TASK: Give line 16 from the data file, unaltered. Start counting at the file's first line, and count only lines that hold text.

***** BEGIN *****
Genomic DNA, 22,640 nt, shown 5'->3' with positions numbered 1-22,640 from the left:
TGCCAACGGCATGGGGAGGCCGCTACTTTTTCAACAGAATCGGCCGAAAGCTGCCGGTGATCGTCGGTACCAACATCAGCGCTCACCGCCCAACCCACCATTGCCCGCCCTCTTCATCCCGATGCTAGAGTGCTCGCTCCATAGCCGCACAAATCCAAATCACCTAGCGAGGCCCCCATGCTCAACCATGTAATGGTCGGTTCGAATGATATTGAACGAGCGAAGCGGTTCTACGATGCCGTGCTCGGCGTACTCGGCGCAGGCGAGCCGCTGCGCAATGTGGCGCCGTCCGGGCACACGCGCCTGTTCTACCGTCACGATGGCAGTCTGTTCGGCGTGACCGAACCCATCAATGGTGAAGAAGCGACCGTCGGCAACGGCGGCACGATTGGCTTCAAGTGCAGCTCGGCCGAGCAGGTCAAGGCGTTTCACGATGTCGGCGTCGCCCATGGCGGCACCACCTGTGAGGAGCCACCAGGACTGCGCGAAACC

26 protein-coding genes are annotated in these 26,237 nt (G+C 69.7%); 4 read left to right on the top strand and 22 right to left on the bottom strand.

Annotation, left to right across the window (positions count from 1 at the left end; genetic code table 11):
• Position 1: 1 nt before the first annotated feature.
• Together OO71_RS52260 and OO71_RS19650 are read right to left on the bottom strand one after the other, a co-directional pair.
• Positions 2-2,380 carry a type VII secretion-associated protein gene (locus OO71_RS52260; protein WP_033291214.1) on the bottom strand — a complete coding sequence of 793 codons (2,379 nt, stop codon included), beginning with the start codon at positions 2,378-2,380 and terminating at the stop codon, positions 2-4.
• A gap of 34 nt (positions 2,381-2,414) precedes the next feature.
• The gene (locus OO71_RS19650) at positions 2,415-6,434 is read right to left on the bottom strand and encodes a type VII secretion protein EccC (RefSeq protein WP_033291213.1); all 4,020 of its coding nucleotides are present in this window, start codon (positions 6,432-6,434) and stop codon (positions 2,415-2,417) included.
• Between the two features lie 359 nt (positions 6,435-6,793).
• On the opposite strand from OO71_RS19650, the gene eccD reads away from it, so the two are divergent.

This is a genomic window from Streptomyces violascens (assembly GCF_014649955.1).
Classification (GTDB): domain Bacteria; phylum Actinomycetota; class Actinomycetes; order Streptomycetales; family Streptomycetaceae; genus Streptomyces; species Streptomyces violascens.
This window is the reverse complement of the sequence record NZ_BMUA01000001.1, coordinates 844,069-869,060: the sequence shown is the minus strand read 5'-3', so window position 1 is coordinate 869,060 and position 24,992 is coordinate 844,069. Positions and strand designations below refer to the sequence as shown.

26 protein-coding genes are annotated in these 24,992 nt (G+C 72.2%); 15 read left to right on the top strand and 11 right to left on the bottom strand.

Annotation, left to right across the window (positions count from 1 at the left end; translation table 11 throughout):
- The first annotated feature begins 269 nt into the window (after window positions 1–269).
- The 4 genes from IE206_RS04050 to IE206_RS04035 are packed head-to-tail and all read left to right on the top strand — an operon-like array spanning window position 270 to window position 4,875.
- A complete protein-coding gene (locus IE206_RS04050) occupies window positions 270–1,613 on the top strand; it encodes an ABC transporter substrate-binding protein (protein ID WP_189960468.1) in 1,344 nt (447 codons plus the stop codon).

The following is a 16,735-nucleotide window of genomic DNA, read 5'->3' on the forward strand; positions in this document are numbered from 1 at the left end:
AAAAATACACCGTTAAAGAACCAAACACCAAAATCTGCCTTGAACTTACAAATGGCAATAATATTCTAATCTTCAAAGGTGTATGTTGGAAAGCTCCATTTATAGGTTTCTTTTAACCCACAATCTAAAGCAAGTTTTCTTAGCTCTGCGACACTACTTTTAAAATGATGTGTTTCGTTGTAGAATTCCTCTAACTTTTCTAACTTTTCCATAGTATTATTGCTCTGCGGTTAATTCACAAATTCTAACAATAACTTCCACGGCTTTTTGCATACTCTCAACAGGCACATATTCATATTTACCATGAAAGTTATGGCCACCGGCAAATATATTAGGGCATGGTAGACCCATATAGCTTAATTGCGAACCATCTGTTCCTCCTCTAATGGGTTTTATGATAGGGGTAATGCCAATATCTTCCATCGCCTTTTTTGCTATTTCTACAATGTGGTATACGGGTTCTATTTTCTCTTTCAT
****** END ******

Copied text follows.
Annotation, left to right across the window (positions count from 1 at the left end; translation table 11 throughout):